SOMETIME this year Basotho will elect their representatives in the Local Government Elections. They will also elect their representatives in the National Assembly next year.
Things that are of paramount importance to me go beyond power struggles bedeviling our political landscape.
Since 2007, Sadc has been seized with issues relating to the allocation of proportional representation seats and the issue of the official leader of the opposition in parliament.
While these are of cardinal national importance, my concern relates more to the profile of representatives returned by the electorate.
The issue is whether we will have identified those geared to tackle the challenges and demands of the 21st century.
Lesotho has acknowledged the fact that groups in society other than government do have a stronger role to play in addressing emerging problems of our time.
Our MPs need the capacity to enact appropriate and just laws that cover a broad gamut of different aspects of the information age.
Research tells me that in the span of just a few decades, Information Technology (IT) has not only altered the way people communicate, but has also brought the world closer together in a “global village”, a concept associated with Marshall McLuhan, a Canadian.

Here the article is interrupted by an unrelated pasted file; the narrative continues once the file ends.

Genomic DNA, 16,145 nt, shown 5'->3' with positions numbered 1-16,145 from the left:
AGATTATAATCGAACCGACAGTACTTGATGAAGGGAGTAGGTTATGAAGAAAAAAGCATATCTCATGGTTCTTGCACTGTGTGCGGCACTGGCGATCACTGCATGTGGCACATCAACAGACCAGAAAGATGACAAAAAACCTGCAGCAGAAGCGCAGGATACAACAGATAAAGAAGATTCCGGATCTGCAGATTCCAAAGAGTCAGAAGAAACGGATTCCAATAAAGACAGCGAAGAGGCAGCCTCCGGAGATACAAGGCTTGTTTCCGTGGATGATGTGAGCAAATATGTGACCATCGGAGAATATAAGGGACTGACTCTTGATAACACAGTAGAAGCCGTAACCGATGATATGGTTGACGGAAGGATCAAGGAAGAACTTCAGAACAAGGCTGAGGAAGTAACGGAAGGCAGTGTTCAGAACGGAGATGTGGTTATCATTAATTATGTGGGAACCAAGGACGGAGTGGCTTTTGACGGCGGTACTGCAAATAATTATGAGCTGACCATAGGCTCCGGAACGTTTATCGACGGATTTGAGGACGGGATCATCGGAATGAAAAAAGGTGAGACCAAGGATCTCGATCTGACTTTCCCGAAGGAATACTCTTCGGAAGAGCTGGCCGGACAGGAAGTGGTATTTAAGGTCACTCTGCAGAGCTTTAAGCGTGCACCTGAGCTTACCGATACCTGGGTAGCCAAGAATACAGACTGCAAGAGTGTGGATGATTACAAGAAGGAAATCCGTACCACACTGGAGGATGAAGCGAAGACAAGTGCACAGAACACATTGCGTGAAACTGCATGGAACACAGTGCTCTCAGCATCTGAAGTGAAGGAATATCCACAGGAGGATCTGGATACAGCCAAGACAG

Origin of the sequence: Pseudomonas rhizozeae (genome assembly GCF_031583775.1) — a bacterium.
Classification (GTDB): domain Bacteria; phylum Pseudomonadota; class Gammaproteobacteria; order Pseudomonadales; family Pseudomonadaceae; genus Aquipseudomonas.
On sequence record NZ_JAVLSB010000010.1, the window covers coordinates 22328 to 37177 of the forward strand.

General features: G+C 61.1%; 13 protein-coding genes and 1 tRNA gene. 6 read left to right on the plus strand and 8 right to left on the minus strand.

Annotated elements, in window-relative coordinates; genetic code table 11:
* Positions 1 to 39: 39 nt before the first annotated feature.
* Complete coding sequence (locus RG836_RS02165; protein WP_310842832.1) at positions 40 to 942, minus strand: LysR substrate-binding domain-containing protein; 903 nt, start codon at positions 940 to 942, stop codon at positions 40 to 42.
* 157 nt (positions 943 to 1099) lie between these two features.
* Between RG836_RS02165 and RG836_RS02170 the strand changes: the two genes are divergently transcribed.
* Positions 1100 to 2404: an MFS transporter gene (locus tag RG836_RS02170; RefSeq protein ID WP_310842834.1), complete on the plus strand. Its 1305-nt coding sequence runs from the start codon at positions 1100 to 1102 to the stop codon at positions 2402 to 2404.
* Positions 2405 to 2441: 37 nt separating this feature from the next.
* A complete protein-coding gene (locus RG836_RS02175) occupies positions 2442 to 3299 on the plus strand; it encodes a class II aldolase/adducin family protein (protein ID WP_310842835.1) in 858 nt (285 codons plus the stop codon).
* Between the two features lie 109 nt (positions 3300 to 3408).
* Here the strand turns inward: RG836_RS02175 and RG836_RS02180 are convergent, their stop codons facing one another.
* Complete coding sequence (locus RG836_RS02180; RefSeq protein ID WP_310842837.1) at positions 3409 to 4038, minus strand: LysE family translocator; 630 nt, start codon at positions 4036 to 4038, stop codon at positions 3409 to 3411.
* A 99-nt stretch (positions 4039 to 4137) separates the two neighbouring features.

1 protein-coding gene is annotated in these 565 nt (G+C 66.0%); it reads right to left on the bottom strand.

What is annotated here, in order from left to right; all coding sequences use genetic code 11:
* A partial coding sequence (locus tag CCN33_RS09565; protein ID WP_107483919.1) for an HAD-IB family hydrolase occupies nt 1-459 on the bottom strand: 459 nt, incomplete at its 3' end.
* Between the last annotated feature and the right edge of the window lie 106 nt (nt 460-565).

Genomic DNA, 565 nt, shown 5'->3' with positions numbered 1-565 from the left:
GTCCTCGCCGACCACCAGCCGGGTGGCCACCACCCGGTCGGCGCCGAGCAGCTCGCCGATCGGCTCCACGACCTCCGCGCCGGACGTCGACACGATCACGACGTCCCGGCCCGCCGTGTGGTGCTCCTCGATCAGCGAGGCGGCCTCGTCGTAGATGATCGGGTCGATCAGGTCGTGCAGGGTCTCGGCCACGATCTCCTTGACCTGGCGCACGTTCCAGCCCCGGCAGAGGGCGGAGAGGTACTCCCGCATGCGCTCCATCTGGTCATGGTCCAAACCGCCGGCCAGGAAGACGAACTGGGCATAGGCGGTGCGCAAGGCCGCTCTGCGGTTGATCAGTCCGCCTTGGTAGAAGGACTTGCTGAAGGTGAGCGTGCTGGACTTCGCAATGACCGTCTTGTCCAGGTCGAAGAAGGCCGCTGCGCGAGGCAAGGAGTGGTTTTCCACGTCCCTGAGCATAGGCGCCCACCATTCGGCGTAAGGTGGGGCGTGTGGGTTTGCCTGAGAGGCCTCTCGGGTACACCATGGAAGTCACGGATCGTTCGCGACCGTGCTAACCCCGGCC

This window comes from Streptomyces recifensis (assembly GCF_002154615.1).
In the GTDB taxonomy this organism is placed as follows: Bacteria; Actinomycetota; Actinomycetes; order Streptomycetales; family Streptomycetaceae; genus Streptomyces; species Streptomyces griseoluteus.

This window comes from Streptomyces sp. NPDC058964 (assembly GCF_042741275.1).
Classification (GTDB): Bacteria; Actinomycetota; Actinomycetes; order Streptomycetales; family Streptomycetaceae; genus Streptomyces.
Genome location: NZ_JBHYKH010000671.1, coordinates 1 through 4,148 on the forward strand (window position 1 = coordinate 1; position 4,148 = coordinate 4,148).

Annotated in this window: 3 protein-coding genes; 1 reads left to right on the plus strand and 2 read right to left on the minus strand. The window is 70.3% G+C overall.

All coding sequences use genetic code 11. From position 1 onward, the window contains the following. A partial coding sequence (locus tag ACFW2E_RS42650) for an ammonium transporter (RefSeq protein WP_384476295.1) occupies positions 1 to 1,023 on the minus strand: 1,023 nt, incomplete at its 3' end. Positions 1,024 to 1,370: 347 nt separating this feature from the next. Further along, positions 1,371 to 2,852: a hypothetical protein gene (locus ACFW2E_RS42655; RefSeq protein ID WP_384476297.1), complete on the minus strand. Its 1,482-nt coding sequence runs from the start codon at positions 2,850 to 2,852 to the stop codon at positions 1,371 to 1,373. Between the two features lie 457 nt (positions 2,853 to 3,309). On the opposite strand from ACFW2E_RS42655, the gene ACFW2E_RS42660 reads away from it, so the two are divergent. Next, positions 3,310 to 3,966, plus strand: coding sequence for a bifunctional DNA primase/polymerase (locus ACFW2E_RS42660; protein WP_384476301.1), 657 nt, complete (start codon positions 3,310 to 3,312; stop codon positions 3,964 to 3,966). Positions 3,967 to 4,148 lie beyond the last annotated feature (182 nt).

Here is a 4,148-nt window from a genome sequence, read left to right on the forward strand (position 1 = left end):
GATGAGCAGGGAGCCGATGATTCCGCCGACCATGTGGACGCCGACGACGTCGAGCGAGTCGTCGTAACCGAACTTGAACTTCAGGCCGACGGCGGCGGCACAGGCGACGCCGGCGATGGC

It describes the world where better transportation and communication have allowed people around the globe to be in contact with each other more quickly, frequently and easily than ever before.
The world is also connected through global resource use and economies such that North Americans and Europeans consume food and products grown and manufactured in Asia.
European products are found in Australian and New Zealand stores while African agricultural products are consumed in Europe and Scandinavia.
McLuhan’s village depicts a picture of an inter-connected and inter-dependent world.
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New technologies have brought with them complex challenges that call for innovative and progressive thinkers in our legislative chambers.
We live in a world where as Samuel Warren and Louis Brandeis observed, “intensity and complexity of life have rendered necessary some retreat from the world so that solitude and privacy have become more important to the individual”.
However, they also note that modern enterprise and inventions have, through invasion upon our private space, subjected us to mental pain and distress, far greater than could be inflicted by mere bodily injury.
Appropriate and just laws I have in mind are those relating to our right to privacy against ICT operators and service providers: — processing of our personal data within banking, national security and telephony elements.
What of elicit tapping of telephone conversations and e-mails?
Imagine the surveillance and monitoring of our movements by thousands of closed circuitry television (CCTV) systems by local supermarkets and law enforcement agents.
Security can’t be compromised, and we do not necessarily have to elect computer wizards, but there has to be a critical mass of MPs with the capacity and ability to conceptualise legal aspects of computing.